Many streets in the usually bustling capital Colombo were largely deserted. Armed forces stood guard at gas stations while rows of vehicles stretched for miles. Hours of waiting have led to tense confrontations and violent confrontations in recent days between frustrated Sri Lankans and security forces.
In a frank statement, the Minister of Energy asked the public to refrain from queuing for gasoline for the next three days. Authorities announced last week that government workers, with the exception of those in essential areas such as health care, would work from home given the “current shortage of fuel and problems with transportation facilities”.
Chandima Madusanka, a rickshaw driver in Colombo, said he waited two days to get seven liters (less than two gallons) of gasoline, which he estimated would only last a day. He said it was impossible to feed his family.
“How can we live like this?” he asked angrily.
Critical talks between Sri Lankan government and International Monetary Fund For the rescue package being held in Colombo this week. In April, the country suspended payments to external debtamounting to 51 billion dollars.
Experts said the talks are an important first step in avoiding economic collapse, but only a starting point. “Even with the IMF programme, money from loans will not be enough to restore all that is needed to put Sri Lanka in a transformation position,” said Lutz Röhmeyer of Capitulum Asset Management, a German investment firm.
Life has become a daily struggle for many in this island nation of 23 million people, as it grapples with its worst economic crisis in decades. food swell It reached 57 percent last month, and another exploratory study By the World Food Program conducted in 17 of 25 districts it was found that most families feel the effects of hunger.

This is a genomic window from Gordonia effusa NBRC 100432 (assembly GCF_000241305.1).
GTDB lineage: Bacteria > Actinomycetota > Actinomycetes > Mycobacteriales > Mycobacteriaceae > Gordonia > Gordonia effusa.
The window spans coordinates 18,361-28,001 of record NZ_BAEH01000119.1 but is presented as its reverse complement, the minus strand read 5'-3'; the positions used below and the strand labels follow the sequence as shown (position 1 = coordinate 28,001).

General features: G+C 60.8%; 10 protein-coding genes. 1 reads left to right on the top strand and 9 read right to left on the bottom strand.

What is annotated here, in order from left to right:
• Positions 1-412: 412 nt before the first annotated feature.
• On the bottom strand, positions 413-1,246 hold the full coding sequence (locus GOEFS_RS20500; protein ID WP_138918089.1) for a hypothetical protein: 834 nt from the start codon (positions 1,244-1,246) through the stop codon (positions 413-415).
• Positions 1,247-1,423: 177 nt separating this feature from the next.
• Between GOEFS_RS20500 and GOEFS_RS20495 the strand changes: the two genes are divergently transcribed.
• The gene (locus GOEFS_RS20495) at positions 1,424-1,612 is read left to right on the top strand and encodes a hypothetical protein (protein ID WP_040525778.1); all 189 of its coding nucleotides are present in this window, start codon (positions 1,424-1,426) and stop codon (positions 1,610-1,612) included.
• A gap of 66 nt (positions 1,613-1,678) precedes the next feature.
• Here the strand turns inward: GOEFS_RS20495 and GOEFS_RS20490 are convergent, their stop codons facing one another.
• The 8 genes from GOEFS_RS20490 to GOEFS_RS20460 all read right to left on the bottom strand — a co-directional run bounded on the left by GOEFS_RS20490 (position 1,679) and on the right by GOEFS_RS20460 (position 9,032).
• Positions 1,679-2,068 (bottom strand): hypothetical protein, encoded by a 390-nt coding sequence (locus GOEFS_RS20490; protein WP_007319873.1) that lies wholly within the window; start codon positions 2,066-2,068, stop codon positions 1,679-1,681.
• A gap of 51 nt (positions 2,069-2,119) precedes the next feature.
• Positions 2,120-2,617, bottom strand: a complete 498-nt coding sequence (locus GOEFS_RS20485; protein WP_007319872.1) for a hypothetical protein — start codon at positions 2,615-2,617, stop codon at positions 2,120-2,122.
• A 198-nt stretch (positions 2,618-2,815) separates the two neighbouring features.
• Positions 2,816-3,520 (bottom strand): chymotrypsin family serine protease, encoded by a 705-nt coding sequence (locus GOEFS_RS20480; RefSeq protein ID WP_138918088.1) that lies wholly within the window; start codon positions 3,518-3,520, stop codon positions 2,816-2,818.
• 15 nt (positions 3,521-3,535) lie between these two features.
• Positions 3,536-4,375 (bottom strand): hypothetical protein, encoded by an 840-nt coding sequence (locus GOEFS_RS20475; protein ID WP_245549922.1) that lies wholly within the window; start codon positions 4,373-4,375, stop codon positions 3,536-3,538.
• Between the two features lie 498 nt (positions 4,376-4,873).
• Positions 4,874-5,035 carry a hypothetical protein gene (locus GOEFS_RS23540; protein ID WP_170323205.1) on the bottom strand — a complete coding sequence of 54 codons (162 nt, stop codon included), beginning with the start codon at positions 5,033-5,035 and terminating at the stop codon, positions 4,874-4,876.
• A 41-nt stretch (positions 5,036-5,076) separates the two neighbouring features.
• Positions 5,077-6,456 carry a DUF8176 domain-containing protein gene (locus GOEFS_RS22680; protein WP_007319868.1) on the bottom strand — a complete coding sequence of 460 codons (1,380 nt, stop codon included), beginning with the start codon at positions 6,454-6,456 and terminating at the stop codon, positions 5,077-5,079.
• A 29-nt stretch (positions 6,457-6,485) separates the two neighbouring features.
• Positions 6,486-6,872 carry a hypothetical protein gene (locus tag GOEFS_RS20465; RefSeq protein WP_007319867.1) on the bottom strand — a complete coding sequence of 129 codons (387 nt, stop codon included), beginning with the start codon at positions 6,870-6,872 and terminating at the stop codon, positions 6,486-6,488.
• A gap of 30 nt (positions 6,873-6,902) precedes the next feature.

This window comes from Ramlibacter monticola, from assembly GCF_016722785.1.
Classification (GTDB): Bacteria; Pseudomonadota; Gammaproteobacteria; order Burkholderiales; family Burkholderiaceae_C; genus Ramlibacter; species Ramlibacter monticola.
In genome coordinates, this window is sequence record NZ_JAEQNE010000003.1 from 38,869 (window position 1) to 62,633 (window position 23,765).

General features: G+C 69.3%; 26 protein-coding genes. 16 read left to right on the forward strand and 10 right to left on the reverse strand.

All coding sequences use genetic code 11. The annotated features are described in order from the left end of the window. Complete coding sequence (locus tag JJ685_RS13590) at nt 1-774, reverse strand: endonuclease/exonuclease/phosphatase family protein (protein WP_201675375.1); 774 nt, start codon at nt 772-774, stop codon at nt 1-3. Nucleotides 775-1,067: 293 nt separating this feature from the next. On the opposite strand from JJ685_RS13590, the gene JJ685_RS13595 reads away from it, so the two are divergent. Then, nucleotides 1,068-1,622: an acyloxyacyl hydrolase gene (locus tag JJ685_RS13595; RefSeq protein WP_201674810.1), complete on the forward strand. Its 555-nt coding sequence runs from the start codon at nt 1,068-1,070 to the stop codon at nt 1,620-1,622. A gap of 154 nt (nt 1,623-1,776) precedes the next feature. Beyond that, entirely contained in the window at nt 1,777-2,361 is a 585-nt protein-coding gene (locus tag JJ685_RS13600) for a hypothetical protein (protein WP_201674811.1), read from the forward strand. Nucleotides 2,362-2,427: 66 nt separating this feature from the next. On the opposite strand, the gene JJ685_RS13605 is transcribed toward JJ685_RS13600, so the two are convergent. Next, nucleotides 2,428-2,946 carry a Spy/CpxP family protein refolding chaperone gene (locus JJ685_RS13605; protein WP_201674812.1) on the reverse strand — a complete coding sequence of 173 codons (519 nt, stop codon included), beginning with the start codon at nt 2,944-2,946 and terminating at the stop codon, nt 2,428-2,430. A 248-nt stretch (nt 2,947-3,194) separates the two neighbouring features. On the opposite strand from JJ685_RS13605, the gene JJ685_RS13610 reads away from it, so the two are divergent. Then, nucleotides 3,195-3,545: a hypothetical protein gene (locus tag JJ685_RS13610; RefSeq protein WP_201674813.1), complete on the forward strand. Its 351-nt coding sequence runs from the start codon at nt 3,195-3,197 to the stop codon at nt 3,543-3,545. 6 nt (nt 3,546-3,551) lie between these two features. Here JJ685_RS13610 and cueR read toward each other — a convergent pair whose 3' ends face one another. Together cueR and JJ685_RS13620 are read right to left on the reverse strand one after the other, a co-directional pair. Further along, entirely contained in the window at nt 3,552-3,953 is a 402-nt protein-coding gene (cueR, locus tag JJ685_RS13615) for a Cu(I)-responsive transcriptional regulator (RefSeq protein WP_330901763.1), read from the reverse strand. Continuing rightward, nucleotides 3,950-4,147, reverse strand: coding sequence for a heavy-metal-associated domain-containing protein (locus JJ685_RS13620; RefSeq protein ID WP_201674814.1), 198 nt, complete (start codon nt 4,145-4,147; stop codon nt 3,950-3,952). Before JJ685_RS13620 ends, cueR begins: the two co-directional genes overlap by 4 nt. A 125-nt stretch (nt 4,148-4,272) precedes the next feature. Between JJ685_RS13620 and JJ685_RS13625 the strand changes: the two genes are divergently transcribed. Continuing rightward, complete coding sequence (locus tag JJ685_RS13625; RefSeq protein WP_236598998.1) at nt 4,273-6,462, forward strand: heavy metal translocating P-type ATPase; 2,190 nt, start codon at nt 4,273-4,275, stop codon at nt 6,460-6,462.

“Big red flags” were found among the poor, who have resorted to “skipping meals, eating much smaller meals, or buying cheaper foods that are not nutritious,” said Anthea Webb, WFP’s deputy regional director for Asia and the Pacific.
“We have to rely on handouts, and even those are no longer frequent now,” said Lalitha Jayasundara, 58, who cleans roads and collects rubbish in Colombo. “Survive every day battle.”
Public anger over economic mismanagement erupted into the streets. Months of protests led to the resignation of the prime minister, Mahinda Rajapaksa, in May, but his brother Gotabaya remains the president.
But a lack of foreign reserves and soaring global food prices have made it difficult for the government to import basic staples, while hyperinflation and rampant unemployment mean most families can’t afford what’s on the shelves.
Akalanka Punchihewa recently lost his food delivery job after the restaurant where he worked closed. The 32-year-old has a young child and a sick father but there is no way to support them.
“We were cooking with wood and had to stop giving our baby milk,” he said. “We just can’t afford these prices.”
Government programs have also been affected. The Federal Nutrition Program for Women was recently suspended due to a lack of resources. In an effort to bridge the gap, the World Food Program began food voucher program For pregnant women in Colombo and launched a Crowdfunding campaign for meals.
From now until the end of the year, about 3 million people will need [WFP’s] Webb said. “It’s too much for a country of this size. There is no time to waste.”
Fars reported from Colombo.